“I met her in the hall. She did that to me. Then she tied to sit on my lap. I was standing up at the time.”

  • “I don’t mind if you don’t like my manners. They’re pretty bad. I grieve over them during the long winter evenings.”
  • The general spoke again, slowly, using his strength carefully as an out of work showgirl uses her last pair of good stockings.
  • The next morning was bright, clear, and sunny. I woke up with a motorman’s glove in my mouth, drank two cups of coffee and went through the morning papers.
  • “Well, how’s the boy?” He sounded like a man who had slept well and didn’t owe too much money.
  • Vivian: “Speaking of horses, I like to play them myself. But I like to see them work out a little first. See if they’re front runners, or come from behind…I’d say you don’t like to be rated. You like to get out in front, open up a lead, take a little breather in the back stretch, and then come home free.”
  • “She approached me with enough sex appeal to stampede a business man’s lunch and tilted her head to finger a stray, but not very stray, tendril of soft glowing hair. Her smile was tentative but could be persuaded to be nice.”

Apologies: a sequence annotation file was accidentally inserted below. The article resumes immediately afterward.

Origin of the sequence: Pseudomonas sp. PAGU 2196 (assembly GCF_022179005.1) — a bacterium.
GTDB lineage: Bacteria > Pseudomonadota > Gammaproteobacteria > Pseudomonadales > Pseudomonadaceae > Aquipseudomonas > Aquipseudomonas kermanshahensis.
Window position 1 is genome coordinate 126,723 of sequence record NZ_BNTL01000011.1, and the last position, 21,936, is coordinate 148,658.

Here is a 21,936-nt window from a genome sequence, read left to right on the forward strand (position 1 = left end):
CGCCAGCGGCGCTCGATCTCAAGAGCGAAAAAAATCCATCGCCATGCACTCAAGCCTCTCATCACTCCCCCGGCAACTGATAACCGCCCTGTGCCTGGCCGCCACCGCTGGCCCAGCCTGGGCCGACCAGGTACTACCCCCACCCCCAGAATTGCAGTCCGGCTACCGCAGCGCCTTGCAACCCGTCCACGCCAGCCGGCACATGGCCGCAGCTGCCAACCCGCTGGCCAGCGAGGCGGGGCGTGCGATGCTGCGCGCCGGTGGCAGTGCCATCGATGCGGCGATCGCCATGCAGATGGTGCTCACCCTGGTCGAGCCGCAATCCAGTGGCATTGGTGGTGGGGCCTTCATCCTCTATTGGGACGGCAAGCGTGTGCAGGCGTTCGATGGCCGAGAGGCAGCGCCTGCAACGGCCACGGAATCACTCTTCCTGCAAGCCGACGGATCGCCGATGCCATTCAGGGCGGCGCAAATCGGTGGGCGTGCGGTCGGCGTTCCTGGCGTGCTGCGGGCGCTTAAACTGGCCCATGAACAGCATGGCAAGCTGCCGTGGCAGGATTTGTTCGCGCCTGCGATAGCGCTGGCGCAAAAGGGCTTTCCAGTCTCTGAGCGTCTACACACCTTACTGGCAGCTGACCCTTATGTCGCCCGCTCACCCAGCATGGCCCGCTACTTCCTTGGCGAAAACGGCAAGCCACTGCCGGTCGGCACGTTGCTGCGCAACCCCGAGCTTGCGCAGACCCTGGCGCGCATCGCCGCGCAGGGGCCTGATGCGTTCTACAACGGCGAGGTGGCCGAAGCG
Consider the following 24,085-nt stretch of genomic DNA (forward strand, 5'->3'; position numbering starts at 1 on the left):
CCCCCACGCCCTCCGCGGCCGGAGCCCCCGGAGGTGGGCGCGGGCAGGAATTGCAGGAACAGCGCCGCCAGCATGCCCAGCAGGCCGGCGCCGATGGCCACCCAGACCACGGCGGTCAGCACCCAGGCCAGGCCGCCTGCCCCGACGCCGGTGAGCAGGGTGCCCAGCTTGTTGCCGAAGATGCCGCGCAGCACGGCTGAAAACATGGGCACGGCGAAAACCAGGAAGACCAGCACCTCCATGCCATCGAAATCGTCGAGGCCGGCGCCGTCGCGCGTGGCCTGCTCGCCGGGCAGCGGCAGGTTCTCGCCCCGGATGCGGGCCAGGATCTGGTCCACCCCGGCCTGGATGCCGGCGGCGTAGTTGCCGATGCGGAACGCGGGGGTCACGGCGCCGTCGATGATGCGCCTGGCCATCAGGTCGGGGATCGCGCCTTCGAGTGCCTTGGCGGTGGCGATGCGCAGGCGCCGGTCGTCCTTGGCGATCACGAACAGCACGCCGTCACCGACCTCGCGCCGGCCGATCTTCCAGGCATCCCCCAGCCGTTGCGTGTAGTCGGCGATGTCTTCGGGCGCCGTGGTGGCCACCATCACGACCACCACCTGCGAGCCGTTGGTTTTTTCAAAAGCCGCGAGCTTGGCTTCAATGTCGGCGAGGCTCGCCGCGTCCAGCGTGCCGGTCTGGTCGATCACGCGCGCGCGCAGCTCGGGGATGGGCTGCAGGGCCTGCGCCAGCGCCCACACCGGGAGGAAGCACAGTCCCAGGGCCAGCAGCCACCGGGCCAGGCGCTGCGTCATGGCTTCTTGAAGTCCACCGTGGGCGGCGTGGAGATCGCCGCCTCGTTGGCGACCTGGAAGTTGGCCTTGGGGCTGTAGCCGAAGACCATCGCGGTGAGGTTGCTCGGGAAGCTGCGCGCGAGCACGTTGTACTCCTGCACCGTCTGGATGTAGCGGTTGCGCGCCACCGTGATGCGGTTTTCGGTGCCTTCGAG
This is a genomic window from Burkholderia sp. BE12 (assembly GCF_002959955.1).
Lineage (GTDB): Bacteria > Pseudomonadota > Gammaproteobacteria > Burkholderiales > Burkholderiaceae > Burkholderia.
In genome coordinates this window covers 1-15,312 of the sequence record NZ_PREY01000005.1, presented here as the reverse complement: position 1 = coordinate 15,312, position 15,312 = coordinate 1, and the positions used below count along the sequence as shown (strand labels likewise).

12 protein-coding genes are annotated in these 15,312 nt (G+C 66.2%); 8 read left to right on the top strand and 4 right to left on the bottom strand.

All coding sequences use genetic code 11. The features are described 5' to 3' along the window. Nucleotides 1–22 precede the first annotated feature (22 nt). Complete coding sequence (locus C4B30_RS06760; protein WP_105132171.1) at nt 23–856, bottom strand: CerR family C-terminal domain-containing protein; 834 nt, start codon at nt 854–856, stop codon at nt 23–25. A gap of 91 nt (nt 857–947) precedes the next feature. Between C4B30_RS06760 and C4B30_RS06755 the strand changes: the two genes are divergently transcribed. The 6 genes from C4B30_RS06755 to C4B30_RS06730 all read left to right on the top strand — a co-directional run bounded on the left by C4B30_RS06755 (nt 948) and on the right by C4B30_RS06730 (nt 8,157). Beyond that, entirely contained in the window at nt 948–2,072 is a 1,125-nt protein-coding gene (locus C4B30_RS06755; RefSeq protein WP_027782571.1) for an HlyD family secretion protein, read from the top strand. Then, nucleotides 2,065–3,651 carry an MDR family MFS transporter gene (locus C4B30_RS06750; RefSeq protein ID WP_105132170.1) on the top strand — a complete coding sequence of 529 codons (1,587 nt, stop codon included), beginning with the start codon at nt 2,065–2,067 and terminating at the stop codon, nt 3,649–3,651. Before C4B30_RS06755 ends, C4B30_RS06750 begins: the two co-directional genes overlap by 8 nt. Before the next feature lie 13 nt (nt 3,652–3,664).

• Marlowe: You’ve got a touch of class, but I don’t know how far you can go.

Vivian: A lot depends on who is in the saddle.

  • The giggle got louder and ran around the corners of the room like rats behind the wainscoting. She started to get hysterical. I slid off the desk and stepped up close to her and gave her a smack on the side of the face. The giggles stopped dead, but she didn’t mind the slap any more than last night. Probably all her boyfriends got around to slapping her sooner or later.